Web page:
Iowa Dipping Back Into Gilman's Talent Pool

After harvesting two quality prospects in the 2010 class, Iowa is back at Baltimore's Gilman School in hopes of landing '11 athlete Darius Jennings. HI.com caught up with the talented prospect Tuesday night. Read what he had to say about the Hawkeyes and his recruiting process in this update.

Baltimore's Gilman School treated Iowa well in recruiting last year, sending two talented defenders to Iowa City in the Class of 2010. The Hawkeyes have worked hard to land another big fish from that program.

Scout.com lists Darius Jennings, who is being recruited as an athlete by Iowa, as the No. 4 quarterback recruit in the '11 class. The service tabs him as the No. 68 overall prospect in the class regardless of position. He holds 13 scholarship offers, including Iowa, Ohio State, Virginia Tech, Pittsburgh and Boston College.

"I like Iowa," Jennings said. "Our coach has close ties to the program. I went to a camp there last summer and had a great time. Their coaches are really down to earth."

Gilman Head Coach Biff Poggi sent his son, Jim Poggi, and Anthony Ferguson off to Iowa in the '10 class. Iowa Head Coach Kirk Ferentz enrolled his son, Brian Ferentz, in Gilman when he was the Baltimore Ravens' offensive line coach.

Hawkeye Assistant Darrell Wilson recruits Baltimore.

"Coach Wilson is a real cool guy," Jennings said. "Every time he comes to Baltimore, he stops by to say hi. He keeps it real. He's a cool guy overall."

Iowa has told Jennings that it's not sure if it will use him on offense or defense.

"They like my versatility," Jennings said. "They told me that they just want to get me on campus and figure it out after then."

Jennings runs the Wildcat Offense at Gilman, meaning the ball gets directly snapped to him and he uses his impressive speed to make plays. His fastest time in the 40-yard dash is 4.38 seconds.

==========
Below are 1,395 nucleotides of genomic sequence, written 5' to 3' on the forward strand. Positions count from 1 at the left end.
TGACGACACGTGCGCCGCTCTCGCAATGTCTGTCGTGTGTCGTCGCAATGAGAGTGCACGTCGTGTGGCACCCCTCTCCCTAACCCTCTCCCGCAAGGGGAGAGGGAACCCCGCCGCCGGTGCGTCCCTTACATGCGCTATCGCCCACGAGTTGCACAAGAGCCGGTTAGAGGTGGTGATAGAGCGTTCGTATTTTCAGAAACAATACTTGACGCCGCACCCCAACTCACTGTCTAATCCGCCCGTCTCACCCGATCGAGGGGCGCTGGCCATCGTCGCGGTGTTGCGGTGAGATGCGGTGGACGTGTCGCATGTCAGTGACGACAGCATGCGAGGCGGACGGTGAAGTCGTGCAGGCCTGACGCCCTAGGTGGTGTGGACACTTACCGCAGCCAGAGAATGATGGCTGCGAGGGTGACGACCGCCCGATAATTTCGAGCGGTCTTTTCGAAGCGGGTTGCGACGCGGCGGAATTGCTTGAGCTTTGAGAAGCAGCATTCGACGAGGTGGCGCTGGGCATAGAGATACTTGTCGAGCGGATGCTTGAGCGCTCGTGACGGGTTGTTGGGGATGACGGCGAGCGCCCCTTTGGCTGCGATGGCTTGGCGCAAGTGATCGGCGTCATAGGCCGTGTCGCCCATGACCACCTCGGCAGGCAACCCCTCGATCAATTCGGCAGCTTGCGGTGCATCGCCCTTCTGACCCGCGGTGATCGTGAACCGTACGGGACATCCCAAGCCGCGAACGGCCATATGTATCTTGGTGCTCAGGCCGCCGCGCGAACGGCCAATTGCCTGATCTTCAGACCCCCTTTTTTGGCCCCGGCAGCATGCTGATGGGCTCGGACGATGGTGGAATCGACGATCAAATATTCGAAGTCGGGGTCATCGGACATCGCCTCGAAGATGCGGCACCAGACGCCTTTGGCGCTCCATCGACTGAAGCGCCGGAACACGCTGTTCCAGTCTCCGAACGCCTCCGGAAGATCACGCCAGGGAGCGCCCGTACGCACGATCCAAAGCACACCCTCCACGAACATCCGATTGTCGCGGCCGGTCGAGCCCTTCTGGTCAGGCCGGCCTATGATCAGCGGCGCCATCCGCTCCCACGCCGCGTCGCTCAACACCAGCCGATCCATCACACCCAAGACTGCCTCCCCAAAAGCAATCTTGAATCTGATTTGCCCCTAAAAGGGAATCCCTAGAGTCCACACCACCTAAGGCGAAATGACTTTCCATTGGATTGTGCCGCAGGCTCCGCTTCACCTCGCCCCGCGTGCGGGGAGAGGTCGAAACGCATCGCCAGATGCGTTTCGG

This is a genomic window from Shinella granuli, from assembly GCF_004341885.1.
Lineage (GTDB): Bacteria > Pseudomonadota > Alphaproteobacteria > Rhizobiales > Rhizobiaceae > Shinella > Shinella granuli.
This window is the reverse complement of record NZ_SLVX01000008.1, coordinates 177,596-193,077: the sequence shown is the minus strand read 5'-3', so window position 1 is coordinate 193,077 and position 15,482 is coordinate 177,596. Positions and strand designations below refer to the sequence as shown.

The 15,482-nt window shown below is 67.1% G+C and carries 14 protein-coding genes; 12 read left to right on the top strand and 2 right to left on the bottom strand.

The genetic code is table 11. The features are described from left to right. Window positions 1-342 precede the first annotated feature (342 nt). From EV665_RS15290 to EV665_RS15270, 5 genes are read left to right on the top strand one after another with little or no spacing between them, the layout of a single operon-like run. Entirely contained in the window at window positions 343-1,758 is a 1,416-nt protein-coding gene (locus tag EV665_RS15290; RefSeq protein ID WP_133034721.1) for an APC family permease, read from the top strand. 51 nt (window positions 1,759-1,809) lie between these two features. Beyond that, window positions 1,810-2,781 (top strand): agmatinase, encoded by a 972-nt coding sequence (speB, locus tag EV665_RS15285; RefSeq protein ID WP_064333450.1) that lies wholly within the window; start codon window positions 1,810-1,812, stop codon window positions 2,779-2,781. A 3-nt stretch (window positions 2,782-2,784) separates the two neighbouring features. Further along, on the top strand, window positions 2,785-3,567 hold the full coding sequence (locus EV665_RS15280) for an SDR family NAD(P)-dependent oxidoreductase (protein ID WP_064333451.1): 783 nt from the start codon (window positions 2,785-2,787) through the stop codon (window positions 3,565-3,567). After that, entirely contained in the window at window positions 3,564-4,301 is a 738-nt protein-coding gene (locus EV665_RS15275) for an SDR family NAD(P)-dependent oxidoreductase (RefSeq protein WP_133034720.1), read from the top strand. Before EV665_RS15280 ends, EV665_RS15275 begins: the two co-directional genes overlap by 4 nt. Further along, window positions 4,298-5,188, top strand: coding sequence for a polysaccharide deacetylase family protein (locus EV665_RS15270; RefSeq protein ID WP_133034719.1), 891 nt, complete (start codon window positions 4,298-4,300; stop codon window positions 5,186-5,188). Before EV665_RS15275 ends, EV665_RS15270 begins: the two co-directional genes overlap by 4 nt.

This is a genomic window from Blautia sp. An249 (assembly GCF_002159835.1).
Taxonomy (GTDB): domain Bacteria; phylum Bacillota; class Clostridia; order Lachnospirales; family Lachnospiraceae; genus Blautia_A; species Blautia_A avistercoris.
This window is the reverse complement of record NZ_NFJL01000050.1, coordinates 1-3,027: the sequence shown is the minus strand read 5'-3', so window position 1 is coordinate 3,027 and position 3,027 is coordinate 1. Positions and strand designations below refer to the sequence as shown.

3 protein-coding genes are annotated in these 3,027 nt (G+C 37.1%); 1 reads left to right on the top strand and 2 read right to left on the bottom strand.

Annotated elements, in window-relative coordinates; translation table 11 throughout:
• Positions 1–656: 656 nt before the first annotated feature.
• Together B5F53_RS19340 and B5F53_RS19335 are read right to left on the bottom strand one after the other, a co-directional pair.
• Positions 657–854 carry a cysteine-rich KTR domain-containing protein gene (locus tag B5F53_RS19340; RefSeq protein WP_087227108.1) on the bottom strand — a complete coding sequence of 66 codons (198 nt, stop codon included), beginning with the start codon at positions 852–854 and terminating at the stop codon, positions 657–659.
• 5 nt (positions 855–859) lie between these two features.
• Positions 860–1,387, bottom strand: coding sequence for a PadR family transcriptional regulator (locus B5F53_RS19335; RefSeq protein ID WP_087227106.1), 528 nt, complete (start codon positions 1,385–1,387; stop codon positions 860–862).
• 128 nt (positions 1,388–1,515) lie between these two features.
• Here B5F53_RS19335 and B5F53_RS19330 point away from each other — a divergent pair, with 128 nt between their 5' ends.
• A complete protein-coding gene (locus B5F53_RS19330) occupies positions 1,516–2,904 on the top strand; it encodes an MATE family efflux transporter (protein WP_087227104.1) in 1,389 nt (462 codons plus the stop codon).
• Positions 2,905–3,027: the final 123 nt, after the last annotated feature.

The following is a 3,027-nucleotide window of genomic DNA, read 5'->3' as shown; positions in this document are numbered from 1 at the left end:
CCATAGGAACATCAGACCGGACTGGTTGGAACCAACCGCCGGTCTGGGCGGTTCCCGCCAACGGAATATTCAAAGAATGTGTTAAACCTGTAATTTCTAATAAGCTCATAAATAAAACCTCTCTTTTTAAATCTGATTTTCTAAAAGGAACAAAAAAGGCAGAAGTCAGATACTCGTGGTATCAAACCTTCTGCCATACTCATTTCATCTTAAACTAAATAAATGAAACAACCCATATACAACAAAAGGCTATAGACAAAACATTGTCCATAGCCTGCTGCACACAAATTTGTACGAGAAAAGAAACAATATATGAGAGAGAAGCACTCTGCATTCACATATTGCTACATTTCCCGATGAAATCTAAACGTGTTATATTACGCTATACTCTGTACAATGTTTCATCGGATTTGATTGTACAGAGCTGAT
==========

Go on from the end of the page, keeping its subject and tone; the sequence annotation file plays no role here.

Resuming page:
Jennings rushed for 2,028 yards and passed for 735 more as a junior. He ran for 25 touchdowns and threw for 10 more.

"I think I can play (cornerback) in college, but I like to have the ball in my hands, too," Jennings said.

Jennings played defensive back when Gilman went to nickel and dime packages last season.

"They'd usually bring me in to cover the other team's best receiver on the obvious passing downs," he said.

Jennings thinks he'll be used as a hybrid RB-WR if he plays offense in college. He says he currently stands 5-foot-11 and weighs 175 pounds.

"I'd probably be a Percy Harvin type; something along those lines," Jennings said. "I guess if I got big enough, I could play running back, but I'm kind of an all-purpose guy."

Jennings, who also plays basketball and runs track, said he probably won't trim down his list of schools that interest him until the summer.

"I don't have a favorite right now," he said. "I'm just trying to keep my options open. When free time pops up in my schedule, I'm trying to get out to some junior days."


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